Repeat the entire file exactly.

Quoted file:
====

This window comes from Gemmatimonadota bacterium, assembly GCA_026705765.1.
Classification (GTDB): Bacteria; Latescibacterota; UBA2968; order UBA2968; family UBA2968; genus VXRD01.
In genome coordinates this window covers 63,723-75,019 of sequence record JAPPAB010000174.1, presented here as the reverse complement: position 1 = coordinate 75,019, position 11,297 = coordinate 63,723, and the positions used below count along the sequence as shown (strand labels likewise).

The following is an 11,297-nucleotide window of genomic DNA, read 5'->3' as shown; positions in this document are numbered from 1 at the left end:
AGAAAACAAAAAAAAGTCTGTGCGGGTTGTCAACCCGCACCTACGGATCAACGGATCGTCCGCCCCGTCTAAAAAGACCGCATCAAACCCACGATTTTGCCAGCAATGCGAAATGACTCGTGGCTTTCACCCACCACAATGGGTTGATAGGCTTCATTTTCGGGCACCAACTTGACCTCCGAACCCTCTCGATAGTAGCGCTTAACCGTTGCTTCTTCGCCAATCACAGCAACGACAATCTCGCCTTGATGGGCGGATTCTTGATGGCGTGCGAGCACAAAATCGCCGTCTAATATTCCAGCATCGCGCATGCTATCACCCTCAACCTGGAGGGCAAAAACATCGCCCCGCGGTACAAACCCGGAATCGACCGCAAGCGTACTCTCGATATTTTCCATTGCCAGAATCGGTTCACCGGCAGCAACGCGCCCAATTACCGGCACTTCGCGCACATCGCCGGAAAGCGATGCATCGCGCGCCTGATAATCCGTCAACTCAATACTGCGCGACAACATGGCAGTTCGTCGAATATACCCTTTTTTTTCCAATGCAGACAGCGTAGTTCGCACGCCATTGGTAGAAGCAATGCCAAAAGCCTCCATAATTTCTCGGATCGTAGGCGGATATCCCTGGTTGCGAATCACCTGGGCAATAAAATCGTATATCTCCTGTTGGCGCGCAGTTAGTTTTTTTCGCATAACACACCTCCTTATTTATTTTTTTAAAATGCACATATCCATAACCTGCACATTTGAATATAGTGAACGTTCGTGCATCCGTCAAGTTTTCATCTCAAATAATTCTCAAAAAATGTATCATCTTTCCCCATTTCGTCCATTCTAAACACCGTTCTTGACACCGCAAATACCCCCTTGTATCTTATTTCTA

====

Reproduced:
This window comes from Gemmatimonadota bacterium, assembly GCA_026705765.1.
Classification (GTDB): Bacteria; Latescibacterota; UBA2968; order UBA2968; family UBA2968; genus VXRD01.
In genome coordinates this window covers 63,723-75,019 of sequence record JAPPAB010000174.1, presented here as the reverse complement: position 1 = coordinate 75,019, position 11,297 = coordinate 63,723, and the positions used below count along the sequence as shown (strand labels likewise).

The following is an 11,297-nucleotide window of genomic DNA, read 5'->3' as shown; positions in this document are numbered from 1 at the left end:
AGAAAACAAAAAAAAGTCTGTGCGGGTTGTCAACCCGCACCTACGGATCAACGGATCGTCCGCCCCGTCTAAAAAGACCGCATCAAACCCACGATTTTGCCAGCAATGCGAAATGACTCGTGGCTTTCACCCACCACAATGGGTTGATAGGCTTCATTTTCGGGCACCAACTTGACCTCCGAACCCTCTCGATAGTAGCGCTTAACCGTTGCTTCTTCGCCAATCACAGCAACGACAATCTCGCCTTGATGGGCGGATTCTTGATGGCGTGCGAGCACAAAATCGCCGTCTAATATTCCAGCATCGCGCATGCTATCACCCTCAACCTGGAGGGCAAAAACATCGCCCCGCGGTACAAACCCGGAATCGACCGCAAGCGTACTCTCGATATTTTCCATTGCCAGAATCGGTTCACCGGCAGCAACGCGCCCAATTACCGGCACTTCGCGCACATCGCCGGAAAGCGATGCATCGCGCGCCTGATAATCCGTCAACTCAATACTGCGCGACAACATGGCAGTTCGTCGAATATACCCTTTTTTTTCCAATGCAGACAGCGTAGTTCGCACGCCATTGGTAGAAGCAATGCCAAAAGCCTCCATAATTTCTCGGATCGTAGGCGGATATCCCTGGTTGCGAATCACCTGGGCAATAAAATCGTATATCTCCTGTTGGCGCGCAGTTAGTTTTTTTCGCATAACACACCTCCTTATTTATTTTTTTAAAATGCACATATCCATAACCTGCACATTTGAATATAGTGAACGTTCGTGCATCCGTCAAGTTTTCATCTCAAATAATTCTCAAAAAATGTATCATCTTTCCCCATTTCGTCCATTCTAAACACCGTTCTTGACACCGCAAATACCCCCTTGTATCTTATTTCTA